Arkansas Attorney General Leslie Rutledge Rejects Casino Ballot Proposal, Again

Posted on: April 14, 2018, 12:00h. 

Last updated on: April 14, 2018, 08:54h.

Arkansas Attorney General Leslie Rutledge has rejected yet another casino ballot referendum, this time on grounds that the proposed question features “ambiguous” wording.

Leslie Rutledge Arkansas casinos
If gambling proponents in Arkansas want to put the issue of casinos before voters, they’ll need to better simply their constitutional amendments before submitting them to Attorney General Leslie Rutledge. (Image: Carolyn Kaster/Associated Press)

It’s the second time this year that the state’s chief legal advisor has rejected a gambling motion.

Rutledge said this week that the latest effort cannot be efficiently summarized for voters to comprehend in the little amount of time they spend inside polling booths.

“It is my opinion that a number of additions or changes to your ballot title are necessary in order to more fully and correctly summarize your proposal,” the AG ruled. She added that the question, as presently worded, would “inevitably lead to confusion.”

The proposal came from a committee named “Arkansas Wins in 2018.” The initiative sought to authorize four casinos in the counties of Benton, Boone, Miller, and Pulaski. Tax revenue generated by the gambling facilities would have been earmarked for highway improvements.

Arkansas is one of 11 states without full-fledged commercial or tribal casinos. It does, however, allow slot machines and electric table games at its two parimutuel tracks, Oaklawn Park and Southland Park.

Advocates in a Rut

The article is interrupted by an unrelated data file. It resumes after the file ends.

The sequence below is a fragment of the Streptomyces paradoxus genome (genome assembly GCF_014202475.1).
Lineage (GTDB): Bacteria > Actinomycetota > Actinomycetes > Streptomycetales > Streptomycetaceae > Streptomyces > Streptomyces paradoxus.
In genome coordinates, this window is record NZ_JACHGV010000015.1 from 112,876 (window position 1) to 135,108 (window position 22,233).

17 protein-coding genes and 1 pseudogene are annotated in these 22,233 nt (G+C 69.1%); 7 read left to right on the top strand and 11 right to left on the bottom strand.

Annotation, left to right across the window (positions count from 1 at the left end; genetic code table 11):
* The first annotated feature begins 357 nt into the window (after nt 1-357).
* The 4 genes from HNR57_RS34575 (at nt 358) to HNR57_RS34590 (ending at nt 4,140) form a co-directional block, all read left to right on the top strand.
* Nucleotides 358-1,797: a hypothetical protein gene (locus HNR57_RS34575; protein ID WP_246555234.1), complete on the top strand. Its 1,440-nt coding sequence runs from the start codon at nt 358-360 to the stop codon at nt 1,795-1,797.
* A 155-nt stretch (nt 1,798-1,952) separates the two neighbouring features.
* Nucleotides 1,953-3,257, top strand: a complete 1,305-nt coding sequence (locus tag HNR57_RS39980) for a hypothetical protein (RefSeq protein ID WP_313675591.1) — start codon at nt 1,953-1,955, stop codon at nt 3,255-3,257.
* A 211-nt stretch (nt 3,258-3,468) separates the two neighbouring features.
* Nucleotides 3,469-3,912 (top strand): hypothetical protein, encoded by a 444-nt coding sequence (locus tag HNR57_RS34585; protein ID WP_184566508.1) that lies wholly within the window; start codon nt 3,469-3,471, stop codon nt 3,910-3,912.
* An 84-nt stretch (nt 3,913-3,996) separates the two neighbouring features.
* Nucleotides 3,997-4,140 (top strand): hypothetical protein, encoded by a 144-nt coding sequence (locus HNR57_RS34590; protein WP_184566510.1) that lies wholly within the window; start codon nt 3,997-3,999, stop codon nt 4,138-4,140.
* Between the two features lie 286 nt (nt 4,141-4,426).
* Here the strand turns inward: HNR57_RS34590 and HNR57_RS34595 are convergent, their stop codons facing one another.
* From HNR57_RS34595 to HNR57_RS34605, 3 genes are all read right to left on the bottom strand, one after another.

It was only January that Leslie Rutledge rejected another request to ask Arkansans whether they want to authorize casino-style gambling. Though the two casino ballot referendums both sought to generate highway funding, the individuals backing the two groups are reportedly unrelated.

Proposed by Driving Arkansas Forward, the previous effort also sought to generate new tax revenue from gambling in order to help fix the state roads. It called for the creation of three casinos.

Rutledge dismissed the motion saying there could be confusion “whether the words ‘Highway Funding Amendment’ … fairly represents the feature of the proposed constitutional amendment (casinos).”

A year earlier, Rutledge rejected Hot Springs resident Barry Emigh’s casino ballot proposal for being “overly long and complicated.” Emigh has recommended dozens of gambling referendums over the years, all unsuccessfully.

His latest was titled, “An amendment to the Arkansas Constitution legalizing gambling to the Fairplay Holdings ballot question committee members.” Confused? So was Rutledge.

“Your proposal is wholly bereft of specifics. The first problem concerns your reference to Fairplay Holdings,” the attorney general concluded in her denial.

Referendum Process

Arkansas is one of 26 states that allows residents to propose initiatives and/or referendums recommending laws for consideration. Citizen initiatives and referendums are to create a “direct democracy” where the sole governing power doesn’t rest with the legislative unit.

But in Arkansas, the attorney general must first sign off on the proposals and assert that their wording is clear and concise. He or she isn’t to involve their own political opinions into the approval.

“The decision to certify or reject a popular name and ballot title is in no way a reflection of my view of the merits of a particular proposal,” Rutledge declared.

Should she have approved the latest casino referendum, the Arkansas Wins in 2018 committee would have needed to collect 84.958 valid signatures to place the question on the November ballot.